As 2011 begins, no conclusive peace settlement in the Middle East has been reached. In 2010, the world witnessed a historic 10-month settlement freeze put in place by the Netanyahu administration. Over the past year, Prime Minister Benjamin Netanyahu has taken extraordinary steps to show his commitment to the peace process and his desire to see peace in his lifetime.

The Middle East peace talks — which took place in September of this past year — failed because of the Palestinian leadership’s demand that all of their preconditions be met and their refusal to recognize the Jewish state. Israel was more than willing to negotiate with the Palestinian leadership in hopes of achieving a new lasting peace agreement. Israel didn’t make demands in advance that would cause the peace talks to fail because the Israeli leadership is willing to support an agreement that would allow Israeli citizens to live in peace.

Like Yonah Lieberman (March for an inclusive Israel, 12/10/2010), I too am a Jew. I was raised to believe in justice and equality for all and that it’s just as important to speak of these principles as it is to put them into action.

Similar to any state, Israel isn’t perfect. In the face of extraordinary circumstances Israel does the best it can to provide justice and protection for all. Unlike the Palestinian territories, Israel provides religious, political, gender and sexual freedom for everyone. There’s a reason that the gay pride march in Israel takes place in Tel Aviv and not in the Palestinian territories.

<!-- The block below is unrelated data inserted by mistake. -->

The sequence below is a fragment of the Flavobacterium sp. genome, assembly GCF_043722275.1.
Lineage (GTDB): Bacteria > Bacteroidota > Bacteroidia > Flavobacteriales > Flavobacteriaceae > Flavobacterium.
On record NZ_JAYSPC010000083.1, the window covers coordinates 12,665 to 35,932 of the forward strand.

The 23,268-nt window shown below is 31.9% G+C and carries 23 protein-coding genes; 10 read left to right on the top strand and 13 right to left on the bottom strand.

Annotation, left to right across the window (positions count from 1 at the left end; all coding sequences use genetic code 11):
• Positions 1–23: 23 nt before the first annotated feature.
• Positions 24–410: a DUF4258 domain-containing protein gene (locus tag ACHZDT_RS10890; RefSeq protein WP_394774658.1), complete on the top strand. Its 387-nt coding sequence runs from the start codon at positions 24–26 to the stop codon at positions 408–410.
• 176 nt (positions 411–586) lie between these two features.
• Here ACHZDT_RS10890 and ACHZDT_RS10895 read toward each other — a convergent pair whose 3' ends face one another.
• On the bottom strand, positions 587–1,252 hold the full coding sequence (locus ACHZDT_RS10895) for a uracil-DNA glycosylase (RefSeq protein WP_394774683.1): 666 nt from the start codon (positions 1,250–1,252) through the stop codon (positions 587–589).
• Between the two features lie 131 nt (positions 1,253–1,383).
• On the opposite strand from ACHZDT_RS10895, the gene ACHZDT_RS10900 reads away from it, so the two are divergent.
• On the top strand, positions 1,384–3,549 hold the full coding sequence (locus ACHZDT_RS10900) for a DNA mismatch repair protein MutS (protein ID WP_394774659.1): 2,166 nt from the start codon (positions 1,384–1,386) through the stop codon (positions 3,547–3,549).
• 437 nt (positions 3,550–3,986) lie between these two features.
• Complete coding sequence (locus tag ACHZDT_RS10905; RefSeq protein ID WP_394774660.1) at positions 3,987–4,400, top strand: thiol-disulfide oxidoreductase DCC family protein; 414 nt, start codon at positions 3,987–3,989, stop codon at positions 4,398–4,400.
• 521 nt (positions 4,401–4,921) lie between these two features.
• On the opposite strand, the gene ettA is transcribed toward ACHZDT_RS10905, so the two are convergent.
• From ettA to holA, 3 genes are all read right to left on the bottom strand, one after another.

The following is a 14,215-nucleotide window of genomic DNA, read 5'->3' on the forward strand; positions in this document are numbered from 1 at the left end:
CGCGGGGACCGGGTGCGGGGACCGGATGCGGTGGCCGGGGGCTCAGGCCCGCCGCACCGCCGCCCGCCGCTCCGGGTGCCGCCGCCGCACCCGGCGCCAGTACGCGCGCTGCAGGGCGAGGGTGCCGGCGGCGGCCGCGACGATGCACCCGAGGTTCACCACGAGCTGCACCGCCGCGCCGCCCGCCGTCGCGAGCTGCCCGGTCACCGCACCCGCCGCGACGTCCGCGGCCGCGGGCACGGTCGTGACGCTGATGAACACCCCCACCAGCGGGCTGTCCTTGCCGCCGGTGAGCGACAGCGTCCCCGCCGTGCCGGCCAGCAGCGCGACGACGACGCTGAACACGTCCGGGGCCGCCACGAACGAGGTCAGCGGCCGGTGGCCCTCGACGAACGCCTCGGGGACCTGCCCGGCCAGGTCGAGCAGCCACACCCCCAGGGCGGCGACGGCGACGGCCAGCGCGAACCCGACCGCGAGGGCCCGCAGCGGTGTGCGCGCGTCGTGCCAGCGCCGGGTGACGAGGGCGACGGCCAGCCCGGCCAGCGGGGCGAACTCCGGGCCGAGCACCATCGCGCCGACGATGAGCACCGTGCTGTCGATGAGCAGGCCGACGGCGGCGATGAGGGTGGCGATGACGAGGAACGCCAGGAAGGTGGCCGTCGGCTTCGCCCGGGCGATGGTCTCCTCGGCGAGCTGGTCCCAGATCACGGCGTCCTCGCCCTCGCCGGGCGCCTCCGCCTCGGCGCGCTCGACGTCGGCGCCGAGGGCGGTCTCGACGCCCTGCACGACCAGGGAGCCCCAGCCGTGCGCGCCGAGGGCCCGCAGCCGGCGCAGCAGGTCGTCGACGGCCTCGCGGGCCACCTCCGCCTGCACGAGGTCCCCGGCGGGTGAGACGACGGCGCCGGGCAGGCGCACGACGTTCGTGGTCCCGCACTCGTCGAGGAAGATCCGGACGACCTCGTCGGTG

The recent statement by a small group of radical rabbis informing Israeli Jews not to sell property to non-Jews was met by fierce criticism from the prime minister. Netanyahu was in total opposition to this statement, while just this past September, Khaled Abu Toameh from the Jerusalem Post reported that the prime minister “reaffirmed the death penalty for any Palestinian found guilty of selling land to Israelis.”

There’s a reason that people of any religion or belief can purchase land and own property in Israel — whereas in many Arab countries, Jews would be barred from any property ownership.

A few thousand miles to the south of Israel, a terrible situation has been going on in Sudan for many years. In an effort to flee the violence, many Sudanese attempted to seek refugee in Egypt. While they were permitted into the country, these refugees lacked any form of rights and faced persecution from the Egyptian government. Only a few weeks ago in December, The New York Times reported 23 unarmed Sudanese men, women and children refugees were shot and killed by Egyptian police for refusing to leave a public park. Where did these refugees then attempt to flee? The answer for many of them was Israel.

I’m proud of Israel for what it stands for and for her many accomplishments. Israel strives to attain a fair and equitable peace agreement even in the face of such hatred and violence. Israel has tried time and again to make peace with the Palestinian people, but each time is met with resistance from the Palestinian leadership.

While Lieberman is quick to blame Israel for any human rights violations, he neglects to acknowledge the citizens of southern Israel, whose human rights are violated on a daily basis. These Israeli citizens continue to live under the fear of constant rocket and mortar fire.

As the only democracy in the Middle East, it’s easy to criticize Israel. Israel has a government that is fully accountable to its citizens and is willing to admit when it makes mistakes. Unfortunately, articles like Lieberman’s attempt to paint a false picture of a homeland that has provided justice and refuge to so many.

Daniel Luks is a senior in the Ford School of Public Policy and a Committee for Accuracy in Middle East Reporting in America campus fellow.

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